Bearing Witness - Day 2 - Rabbi Jason Nevarez

Written by Rabbi Jason Nevarez on November 28, 2023

Yesterday was a tough day - to see the destruction and devastation, first-hand, has felt surreal and painful and numbing. Today, however, felt like a small antidote and ray of hope to all October 7th has meant for those living here in Israel. Most of today's experiences were responses to renewing hope. The brutality should not and will not define their and our humanity.

We began in Jerusalem at the Hamal (civilian operational center) - the foundation of which was built off of the democratic protest movement and its mobilization successes, with many of the same players in leadership. The Hamal is a grassroots effort to address the critical needs of displaced families and soldiers. Their main objective is to provide food, supplies and clothing for the thousands who have been displaced. We volunteered in their storage facility, helping to provide dignified clothing for those in need.

We met dynamic, young leaders, some of whom gave up their part or full-times jobs to volunteer and support the greater Israeli community. In their first few weeks of operation, there were 4-5k volunteers. Today, they still have 500 volunteers on a daily basis.

Some of their efforts: finding displaced people/families hotels, paid for by Americans to helping family members who were murdered to organize shiva. The human needs and response with compassion is beyond measure.

As part of this effort, we also heard from members of the Haredi (ultra-orthodox) community who have stepped up to lead in order for their respective communities to be part of greater Israeli society. Post October 7th, members of the Haredi community want to be involved in activism. Some of their efforts: organizing drives for soldier transport, meals, and shiva services for avelim (mourners) and setting up the shloshim project to let the families know that people still care a month after loved ones were lost.

One of the more challenging parts of the day for the group was meeting with members of Zaka, who go in to recover the bodies after a terror incident or natural disaster. They arrived within hours after the massacre, fulfilling the Jewish law of providing utmost respect and respect for the body. What they witnessed was recalled, in great detail - the horrors unleashed upon those men, women and children in the region. One can only help but feel humbled by their heroic work.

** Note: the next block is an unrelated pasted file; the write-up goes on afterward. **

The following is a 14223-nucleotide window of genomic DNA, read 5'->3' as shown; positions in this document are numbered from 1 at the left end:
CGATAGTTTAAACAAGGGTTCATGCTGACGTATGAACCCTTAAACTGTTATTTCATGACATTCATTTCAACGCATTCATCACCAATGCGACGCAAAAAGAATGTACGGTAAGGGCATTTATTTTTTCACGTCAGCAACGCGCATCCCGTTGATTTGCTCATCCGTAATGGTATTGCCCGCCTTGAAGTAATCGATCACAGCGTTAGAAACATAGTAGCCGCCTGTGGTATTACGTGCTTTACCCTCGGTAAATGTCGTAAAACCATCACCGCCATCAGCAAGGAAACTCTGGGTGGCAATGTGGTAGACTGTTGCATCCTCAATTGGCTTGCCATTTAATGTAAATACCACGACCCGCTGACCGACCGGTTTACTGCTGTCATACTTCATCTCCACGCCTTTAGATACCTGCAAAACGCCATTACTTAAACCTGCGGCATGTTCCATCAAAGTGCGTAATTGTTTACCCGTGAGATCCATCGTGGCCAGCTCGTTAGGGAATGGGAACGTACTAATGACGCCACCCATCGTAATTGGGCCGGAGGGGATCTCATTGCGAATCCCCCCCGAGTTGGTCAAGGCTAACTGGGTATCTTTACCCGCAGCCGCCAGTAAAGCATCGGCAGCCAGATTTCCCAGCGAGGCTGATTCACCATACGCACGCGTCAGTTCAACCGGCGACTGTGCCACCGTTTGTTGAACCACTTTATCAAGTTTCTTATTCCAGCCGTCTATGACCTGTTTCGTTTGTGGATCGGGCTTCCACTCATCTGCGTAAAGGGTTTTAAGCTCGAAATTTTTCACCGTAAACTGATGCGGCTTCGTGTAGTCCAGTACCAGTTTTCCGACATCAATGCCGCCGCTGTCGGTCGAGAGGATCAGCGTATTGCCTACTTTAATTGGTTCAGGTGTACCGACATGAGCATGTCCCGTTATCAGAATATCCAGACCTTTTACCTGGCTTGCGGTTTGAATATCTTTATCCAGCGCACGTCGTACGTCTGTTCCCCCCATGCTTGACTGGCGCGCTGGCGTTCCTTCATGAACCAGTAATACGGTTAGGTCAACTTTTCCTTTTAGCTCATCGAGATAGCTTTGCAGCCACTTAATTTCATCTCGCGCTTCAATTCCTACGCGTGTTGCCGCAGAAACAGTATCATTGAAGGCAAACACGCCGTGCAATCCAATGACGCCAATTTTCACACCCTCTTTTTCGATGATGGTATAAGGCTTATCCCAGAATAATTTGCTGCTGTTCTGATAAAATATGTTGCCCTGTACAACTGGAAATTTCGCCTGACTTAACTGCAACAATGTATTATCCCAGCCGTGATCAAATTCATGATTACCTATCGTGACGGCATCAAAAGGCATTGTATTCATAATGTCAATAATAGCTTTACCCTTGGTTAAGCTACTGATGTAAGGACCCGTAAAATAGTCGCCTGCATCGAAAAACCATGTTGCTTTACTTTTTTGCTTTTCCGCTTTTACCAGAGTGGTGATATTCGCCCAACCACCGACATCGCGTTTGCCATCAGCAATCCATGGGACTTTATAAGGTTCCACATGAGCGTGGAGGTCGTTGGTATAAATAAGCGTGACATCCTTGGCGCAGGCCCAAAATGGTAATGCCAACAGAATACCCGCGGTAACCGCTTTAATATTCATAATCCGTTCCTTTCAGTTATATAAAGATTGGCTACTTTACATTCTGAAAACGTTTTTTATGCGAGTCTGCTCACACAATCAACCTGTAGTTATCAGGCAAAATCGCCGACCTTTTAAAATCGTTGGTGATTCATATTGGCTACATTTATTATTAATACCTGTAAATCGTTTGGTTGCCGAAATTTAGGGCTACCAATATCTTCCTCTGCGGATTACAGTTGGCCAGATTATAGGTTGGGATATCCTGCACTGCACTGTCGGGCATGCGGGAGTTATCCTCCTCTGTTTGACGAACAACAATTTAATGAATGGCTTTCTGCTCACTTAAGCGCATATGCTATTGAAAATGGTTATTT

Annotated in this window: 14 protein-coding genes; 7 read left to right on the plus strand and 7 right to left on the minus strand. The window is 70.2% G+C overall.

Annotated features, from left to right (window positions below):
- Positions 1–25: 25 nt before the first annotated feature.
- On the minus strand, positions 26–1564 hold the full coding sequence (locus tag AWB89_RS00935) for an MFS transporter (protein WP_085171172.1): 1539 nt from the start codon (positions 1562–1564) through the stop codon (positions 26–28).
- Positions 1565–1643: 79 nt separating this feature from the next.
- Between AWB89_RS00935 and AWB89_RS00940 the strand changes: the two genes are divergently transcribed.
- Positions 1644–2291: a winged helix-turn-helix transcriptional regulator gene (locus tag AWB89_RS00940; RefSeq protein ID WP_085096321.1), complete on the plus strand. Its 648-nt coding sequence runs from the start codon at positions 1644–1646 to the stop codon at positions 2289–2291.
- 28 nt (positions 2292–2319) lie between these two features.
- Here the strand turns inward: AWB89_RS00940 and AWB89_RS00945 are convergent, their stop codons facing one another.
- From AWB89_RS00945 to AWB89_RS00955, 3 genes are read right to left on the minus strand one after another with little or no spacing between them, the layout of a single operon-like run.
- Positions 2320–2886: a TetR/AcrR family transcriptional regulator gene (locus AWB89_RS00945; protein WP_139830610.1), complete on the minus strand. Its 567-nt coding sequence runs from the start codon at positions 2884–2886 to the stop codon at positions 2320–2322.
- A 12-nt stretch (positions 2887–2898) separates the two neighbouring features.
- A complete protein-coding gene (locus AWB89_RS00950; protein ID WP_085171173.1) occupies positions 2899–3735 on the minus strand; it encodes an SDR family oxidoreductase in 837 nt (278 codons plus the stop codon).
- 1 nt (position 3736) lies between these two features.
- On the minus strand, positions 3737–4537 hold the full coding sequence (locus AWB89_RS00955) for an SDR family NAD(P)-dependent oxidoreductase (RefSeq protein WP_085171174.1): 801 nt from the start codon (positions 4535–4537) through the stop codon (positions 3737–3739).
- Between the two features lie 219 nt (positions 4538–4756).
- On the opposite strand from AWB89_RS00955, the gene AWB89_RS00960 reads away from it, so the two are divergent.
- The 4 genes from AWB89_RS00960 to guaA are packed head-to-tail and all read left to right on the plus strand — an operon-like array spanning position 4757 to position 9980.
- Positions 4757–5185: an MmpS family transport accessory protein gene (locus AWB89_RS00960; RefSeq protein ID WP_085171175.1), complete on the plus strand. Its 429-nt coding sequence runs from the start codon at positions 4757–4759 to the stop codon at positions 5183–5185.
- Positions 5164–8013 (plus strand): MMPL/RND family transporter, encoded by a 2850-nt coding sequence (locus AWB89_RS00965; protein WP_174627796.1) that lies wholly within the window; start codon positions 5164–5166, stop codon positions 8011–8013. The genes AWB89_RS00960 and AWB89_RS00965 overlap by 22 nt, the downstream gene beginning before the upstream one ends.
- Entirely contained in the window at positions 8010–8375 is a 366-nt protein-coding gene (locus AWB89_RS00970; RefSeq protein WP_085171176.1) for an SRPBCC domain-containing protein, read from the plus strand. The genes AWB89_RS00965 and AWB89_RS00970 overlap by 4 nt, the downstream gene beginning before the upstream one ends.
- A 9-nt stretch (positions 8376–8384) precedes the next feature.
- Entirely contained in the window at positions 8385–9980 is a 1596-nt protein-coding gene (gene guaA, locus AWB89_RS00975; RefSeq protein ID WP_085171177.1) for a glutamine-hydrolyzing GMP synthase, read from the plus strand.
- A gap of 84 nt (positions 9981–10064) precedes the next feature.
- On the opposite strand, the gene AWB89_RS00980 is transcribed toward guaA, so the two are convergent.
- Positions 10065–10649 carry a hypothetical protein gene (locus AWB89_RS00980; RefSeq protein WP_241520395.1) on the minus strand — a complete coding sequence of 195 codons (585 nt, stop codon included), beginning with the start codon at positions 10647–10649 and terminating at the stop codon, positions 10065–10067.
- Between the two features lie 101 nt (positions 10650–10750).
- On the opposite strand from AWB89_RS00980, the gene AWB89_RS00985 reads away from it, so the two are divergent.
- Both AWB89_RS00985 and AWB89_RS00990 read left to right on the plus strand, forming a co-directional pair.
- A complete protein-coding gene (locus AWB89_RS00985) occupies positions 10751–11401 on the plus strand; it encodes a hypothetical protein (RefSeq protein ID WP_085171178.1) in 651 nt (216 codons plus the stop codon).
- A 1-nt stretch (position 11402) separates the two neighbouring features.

Later this afternoon, we had the opportunity to visit Shaarei Tzedek hospital, the largest 1,000 bed hospital in Jerusalem. 5 hospitals in Israel have received wounded hostages and soldiers from Gaza. We met with the head of the hospital, the hospital ‘s Rabbi, and itinerary IDF liaison. The hospital grounds their decision-making in the moral and halachic (Jewish law) understandings and interpretation, grappling with everything from IVF to treating terrorists who are injured. Currently, they are navigating the influx of the population that have been displaced from the north and south and now are temporarily living in and around Jerusalem - maintaining critical care services from children in need of dialysis to cancer care, and well as the influx of babies being born due to the stress of the mother in the current climate.

What came to mind for me is the stark contrast to how hospitals operate in Israel and Gaza. In Israel, the hospital's most important essential services are kept in their underground floors, in the event there should be an attack, patients can be transferred with ease. In Gaza hospitals, their undergrounds are used to hide weapons, keep terrorists safe, and abduct and hide hostages.

Our evening continued with a wonderful visit with Isaac Herzog, the President of Israel at his residence. He shared his great pain of a nation at war, yet still inspired us with messages of hope and possibility.

We concluded the evening with a wonderful dinner and guests from JFNA, sharing about the incredible rabbinic and spiritual support services they have been working on, and two area rabbis (one our dear friend Rabbi Yael Vurgan, who serves the Sha'ar HaNegev community. Their stories of rabbinic support and what they have been navigating since October 7th is nothing short of inspiring.

Tomorrow, we head north to meet with more Sha'ar HaNegev families and serve meals to soldiers.

Each day we are here, more hostages are released, and we eagerly anticipate more tomorrow....


Add Comment